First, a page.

Gary Filmon

In 1983 Filmon succeeded Sterling LYON as Conservative leader and on 9 May 1988 formed a minority government after defeating the incumbent New Democrats.
Filmon, Gary
Premier of Manitoba (courtesy Office of the Premier, Government of Manitoba).

Filmon, Gary Albert

Gary Albert Filmon, engineer, businessman, premier of Manitoba (b at Winnipeg, Man 24 Aug 1942). After graduating from U of Manitoba (BSc 1964, MSc 1967), Filmon worked as a design engineer at Underwood McLellan & Assoc in Winnipeg 1964-69 and was vice-president and president of Success Business College in Winnipeg 1969-80. After serving on Winnipeg city council 1975-79, he was elected to the Manitoba legislature as a Conservative in 1979 and has been re-elected continuously since. He entered the Cabinet in Jan 1981 as minister of consumer and corporate affairs and environment with additional responsibilities and served until the government fell in Nov.

In 1983 Filmon succeeded Sterling LYON as Conservative leader and on 9 May 1988 formed a minority government after defeating the incumbent New Democrats.

With only 25 of the 57 seats in the legislature, Filmon faced a difficult task dealing with the ratification of the MEECH LAKE ACCORD, which he had inherited from his NDP predecessor, Howard PAWLEY (seeMEECH LAKE ACCORD: DOCUMENT). The Liberal opposition vigorously opposed the accord, and Filmon suspended the initial attempt at ratification in Dec 1988 to protest the Québec government's invocation of the "Notwithstanding" clause in the Constitution to override the Supreme Court's decision, striking down that province's controversial language legislation. In June 1990 after a last-minute first ministers meeting, and on the eve of the ratification deadline, passage of the accord was thwarted when Elijah HARPER, a native NDP MLA, refused to give the required unanimous consent and Filmon refused to bend the legislative rules to avoid the blockade.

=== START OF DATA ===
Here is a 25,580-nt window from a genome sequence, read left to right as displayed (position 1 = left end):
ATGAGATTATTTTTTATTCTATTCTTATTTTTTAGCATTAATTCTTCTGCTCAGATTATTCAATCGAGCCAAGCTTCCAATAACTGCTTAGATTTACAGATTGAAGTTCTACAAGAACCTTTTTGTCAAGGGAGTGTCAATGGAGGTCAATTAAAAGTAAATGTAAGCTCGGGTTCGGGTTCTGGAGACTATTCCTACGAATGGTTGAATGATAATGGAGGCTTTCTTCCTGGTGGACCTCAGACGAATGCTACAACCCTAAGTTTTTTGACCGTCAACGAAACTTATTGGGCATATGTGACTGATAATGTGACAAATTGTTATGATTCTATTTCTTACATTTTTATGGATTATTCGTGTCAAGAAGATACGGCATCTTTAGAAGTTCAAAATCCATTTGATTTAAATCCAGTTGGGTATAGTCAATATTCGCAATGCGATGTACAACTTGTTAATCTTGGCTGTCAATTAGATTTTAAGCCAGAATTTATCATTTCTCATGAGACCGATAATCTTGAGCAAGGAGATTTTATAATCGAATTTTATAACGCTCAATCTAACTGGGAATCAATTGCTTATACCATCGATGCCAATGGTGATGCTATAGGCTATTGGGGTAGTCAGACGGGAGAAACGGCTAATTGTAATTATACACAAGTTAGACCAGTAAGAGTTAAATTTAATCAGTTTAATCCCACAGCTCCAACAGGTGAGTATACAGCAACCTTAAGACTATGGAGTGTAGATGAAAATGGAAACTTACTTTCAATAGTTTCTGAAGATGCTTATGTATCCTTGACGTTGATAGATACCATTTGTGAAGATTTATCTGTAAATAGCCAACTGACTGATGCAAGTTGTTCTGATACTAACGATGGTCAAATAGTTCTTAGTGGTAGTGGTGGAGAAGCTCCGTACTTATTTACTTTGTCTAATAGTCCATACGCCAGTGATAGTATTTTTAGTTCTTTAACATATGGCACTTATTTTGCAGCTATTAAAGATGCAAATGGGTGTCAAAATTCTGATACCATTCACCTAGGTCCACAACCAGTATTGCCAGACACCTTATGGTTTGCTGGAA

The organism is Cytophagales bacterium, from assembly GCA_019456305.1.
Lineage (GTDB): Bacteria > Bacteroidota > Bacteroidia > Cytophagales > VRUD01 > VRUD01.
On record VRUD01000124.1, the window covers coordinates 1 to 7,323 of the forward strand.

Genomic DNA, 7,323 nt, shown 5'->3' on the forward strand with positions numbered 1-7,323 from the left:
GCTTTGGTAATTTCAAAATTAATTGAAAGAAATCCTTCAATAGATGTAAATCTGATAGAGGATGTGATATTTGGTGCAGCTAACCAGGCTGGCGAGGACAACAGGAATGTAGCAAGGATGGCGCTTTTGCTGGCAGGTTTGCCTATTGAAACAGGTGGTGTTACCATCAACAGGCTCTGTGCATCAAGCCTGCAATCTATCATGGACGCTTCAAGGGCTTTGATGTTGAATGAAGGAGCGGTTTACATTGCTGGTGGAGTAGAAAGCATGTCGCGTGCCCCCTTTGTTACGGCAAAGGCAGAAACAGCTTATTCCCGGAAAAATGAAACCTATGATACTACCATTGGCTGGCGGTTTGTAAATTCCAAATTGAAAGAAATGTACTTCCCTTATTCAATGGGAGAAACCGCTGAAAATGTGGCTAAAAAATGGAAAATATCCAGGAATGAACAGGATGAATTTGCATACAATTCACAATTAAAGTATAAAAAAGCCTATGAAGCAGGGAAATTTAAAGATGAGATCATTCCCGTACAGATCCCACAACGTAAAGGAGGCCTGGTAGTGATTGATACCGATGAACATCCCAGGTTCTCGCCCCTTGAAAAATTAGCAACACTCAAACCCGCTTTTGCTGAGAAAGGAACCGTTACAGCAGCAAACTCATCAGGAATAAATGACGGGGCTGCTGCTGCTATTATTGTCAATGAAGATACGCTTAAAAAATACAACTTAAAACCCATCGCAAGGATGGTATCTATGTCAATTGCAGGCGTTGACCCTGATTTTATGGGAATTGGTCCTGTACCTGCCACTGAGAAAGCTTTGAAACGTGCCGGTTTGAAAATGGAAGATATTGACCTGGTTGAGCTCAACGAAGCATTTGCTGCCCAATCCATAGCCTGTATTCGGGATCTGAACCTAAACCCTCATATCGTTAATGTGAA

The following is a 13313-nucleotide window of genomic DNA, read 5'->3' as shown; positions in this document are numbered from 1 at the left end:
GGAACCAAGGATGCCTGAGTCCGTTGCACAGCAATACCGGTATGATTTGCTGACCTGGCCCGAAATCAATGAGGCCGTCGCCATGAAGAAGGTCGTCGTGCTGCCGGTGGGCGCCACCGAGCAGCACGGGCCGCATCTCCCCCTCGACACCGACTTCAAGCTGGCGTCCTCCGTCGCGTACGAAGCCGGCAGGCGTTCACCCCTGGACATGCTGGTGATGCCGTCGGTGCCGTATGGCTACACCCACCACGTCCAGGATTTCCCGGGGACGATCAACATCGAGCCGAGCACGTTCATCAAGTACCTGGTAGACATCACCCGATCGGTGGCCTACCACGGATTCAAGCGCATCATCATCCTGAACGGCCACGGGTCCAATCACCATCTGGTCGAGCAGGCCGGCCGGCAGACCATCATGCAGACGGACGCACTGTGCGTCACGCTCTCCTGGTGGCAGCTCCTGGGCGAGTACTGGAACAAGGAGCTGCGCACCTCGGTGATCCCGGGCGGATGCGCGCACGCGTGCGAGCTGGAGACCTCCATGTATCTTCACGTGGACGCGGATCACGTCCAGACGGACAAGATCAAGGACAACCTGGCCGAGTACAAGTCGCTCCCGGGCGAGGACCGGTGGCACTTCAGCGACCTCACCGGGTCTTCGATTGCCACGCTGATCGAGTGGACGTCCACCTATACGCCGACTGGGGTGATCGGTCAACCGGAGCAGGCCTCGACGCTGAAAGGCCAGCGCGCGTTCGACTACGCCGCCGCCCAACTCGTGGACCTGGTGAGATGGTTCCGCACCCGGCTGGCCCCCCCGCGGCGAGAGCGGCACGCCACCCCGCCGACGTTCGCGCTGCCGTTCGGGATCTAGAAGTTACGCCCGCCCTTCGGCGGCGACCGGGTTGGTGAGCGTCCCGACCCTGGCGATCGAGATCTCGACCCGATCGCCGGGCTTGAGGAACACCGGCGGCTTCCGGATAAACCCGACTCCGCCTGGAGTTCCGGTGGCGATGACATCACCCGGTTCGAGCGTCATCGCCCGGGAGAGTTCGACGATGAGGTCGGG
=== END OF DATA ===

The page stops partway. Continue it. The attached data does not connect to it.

Filmon was re-elected with a slim majority in Sept 1990 and quickly began an austerity program, increasing taxes and cutting government jobs and services. In the next round of constitutional negotiations, he became a determined advocate of a "Triple E"SENATE. Filmon was seen as one of the moderating influences during the negotiations and his role as a peacemaker was a significant factor in the achievement of a consensus for the CHARLOTTETOWN ACCORD, which was nevertheless rejected in his own province during the 1992 Referendum (seeCHARLOTTETOWN ACCORD: DOCUMENT). His success in the area of spending control led to a second majority government following the general election of Apr 1995.

Filmon and his party were embroiled in controversy following the 1995 election. The Conservatives had been accused of attempting to split the Conservative vote by running Aboriginal candidates in areas with high numbers of Aboriginal voters, a story that ultimately surfaced in 1998. Several of Filmon's staff were implicated, though Filmon himself was not. The scandal and increasing unemployment despite his promise of tax cuts and reinvestment in both health and education simply increased public's skepticism of Conservative promises, and the party lost to Gary DOER's NDP on 5 Oct 1999. Filmon resigned as leader in 2000.

Following his political career Filmon became a highly-respected business consultant and a member of many provincial and national boards and organizations. In 2009 he was made an Officer of the ORDER OF CANADA.